3. You don't agree with him on every point, but when asked, you can't think of one on which you do disagree with him, and it never crossed your mind to tell him, you disagree.
    4. You won't listen to anyone but him, or, when you do, and they differ from him, you always assume they're wrong and he's right.
    5. You worry about what he thinks of you.

If you feel this way about anyone-including me-you have made that person what he isn't, and given him the place only Jesus Christ has a right to. You have become what Paul has told you not to become-

Servants of men!

And worse than that, you've denied the first Christian Creed---

Jesus is Lord.

Never allow other people to rule your conscience. Think about them when you make a choice, but don't let their opinions make the choice for you. If this sounds hard, it is. This is why dictators of conscience are so popular: they make the Christian life easy. Don't think for yourself; don't spend months in prayer and study and waiting on God-just do I what I want you to do.

To help you avoid this, keep three things in mind: (1) No one knows everything, (2) there are worse things in life than making a mistake, for example, depending on others to think for you; and (3) On the Day of Judgment, you won't answer to the brother you respect so much, but to Jesus Christ, who only wants to know if you did what He wanted you to do. As Brownlow North says-

Never take your Christianity from other Christians.


This does not mean, however, that you make it up as you go, or that you design a Christianity to fit your lifestyle. No, Don't follow men includes you. The Bible says-

The way of the fool is right in his own eyes.

The alternative to following men is following Christ.

What does this mean? It does not mean trying to re-live His life at every point. His calling was different than yours or mine, and this means, for example, we're not allowed to accept worship (which He could do) and we are allowed to marry, have kids, and buy a house (which He couldn't do).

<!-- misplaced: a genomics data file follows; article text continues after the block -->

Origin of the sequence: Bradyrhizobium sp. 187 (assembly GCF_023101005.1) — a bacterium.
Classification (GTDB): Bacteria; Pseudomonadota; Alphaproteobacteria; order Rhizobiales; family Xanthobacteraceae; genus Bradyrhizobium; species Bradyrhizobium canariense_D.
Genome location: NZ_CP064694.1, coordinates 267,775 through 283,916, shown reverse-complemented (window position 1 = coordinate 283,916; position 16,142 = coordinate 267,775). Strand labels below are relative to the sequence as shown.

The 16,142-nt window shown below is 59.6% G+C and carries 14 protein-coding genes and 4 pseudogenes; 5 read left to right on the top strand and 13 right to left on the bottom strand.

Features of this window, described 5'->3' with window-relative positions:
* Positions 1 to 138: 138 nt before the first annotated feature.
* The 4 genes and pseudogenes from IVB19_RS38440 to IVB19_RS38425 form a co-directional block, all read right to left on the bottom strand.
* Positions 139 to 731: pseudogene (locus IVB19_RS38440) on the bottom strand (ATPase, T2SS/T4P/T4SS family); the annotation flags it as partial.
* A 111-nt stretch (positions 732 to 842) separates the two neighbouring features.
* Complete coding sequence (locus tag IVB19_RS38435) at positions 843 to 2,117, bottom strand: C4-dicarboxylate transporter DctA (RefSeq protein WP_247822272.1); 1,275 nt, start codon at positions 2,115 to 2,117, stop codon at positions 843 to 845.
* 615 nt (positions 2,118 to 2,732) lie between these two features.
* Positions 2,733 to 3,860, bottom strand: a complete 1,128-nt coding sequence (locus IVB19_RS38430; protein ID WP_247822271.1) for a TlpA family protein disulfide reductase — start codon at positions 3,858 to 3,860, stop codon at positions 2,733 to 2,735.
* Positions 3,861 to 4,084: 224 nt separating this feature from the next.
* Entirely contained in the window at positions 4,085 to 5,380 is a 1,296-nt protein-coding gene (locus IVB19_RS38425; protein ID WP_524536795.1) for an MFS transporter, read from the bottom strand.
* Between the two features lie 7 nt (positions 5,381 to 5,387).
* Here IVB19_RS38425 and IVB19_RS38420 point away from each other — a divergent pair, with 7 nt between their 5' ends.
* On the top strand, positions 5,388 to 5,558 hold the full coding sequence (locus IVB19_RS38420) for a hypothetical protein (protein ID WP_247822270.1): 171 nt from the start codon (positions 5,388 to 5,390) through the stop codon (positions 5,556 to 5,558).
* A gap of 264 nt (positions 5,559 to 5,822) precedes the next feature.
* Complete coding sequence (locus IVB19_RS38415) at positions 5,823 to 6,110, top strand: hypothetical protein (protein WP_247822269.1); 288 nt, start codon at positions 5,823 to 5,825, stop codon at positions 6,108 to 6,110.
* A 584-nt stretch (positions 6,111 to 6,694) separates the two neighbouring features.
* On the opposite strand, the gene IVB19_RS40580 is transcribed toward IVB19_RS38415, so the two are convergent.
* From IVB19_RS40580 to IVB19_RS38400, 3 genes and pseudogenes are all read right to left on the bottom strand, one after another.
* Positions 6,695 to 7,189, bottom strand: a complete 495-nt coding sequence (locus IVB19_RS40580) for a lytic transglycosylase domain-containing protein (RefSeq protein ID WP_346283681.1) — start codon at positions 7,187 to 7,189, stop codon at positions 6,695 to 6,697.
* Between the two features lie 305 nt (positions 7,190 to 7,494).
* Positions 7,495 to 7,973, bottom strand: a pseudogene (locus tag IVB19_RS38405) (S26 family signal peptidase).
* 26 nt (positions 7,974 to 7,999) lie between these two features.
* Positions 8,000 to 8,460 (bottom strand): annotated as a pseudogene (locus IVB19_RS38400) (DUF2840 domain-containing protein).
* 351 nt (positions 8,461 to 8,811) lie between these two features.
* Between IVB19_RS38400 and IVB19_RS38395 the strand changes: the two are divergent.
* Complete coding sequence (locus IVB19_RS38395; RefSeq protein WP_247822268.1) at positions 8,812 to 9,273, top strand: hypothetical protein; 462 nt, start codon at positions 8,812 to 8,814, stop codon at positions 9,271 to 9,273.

Following Christ means accepting His priorities and developing a Christ-like character.

What were His priorities? Doing God's will, loving others, or looking out for Number One? How do His priorities compare to yours and mine? As long as we're putting our wishes over God's and our neighbor's, we are not following Christ! To follow Him means-

Love the Lord your God with all of your heart, soul, and mind. This is the first and greatest commandment. And the second is like it: Love your neighbor as yourself.

.And only then worrying about what you'd rather do with your time or money.

What kind of Man was when He walked among us? He was a Man content with what He had though He had less than most others. He was a patient man, not giving up on His friends, but bearing with them, forgiving them, and loving them, even when they didn't deserve it. He was a brave Man, standing up to evil when it would have been easier and safer to do nothing. He was an honest Man, not twisting the Word of God to His own wishes, but rather, submitting His wishes to God's Word. He was a Man who didn't feel sorry for Himself, a Man who put His anger to a good use, and a Man who loved women, and didn't leer at them with eye or mind. This is the kind of Man He was.

And this is what it means to follow Him. In the words of Paul, it means to-

Let this mind be in you,

Which was also in Christ Jesus.


I hope this doesn't undo all I've said, but I ought to say it anyway. Though no one should take his Christianity from you or me, let's face it, some will. Therefore, while always pointing young Christians to the life of Christ, let's be sure our examples do not contradict His.


Do you want to grow in grace? If you do, don't model your discipleship on me, but reflect on the priorities and character of our Savior, Jesus Christ, and follow Him.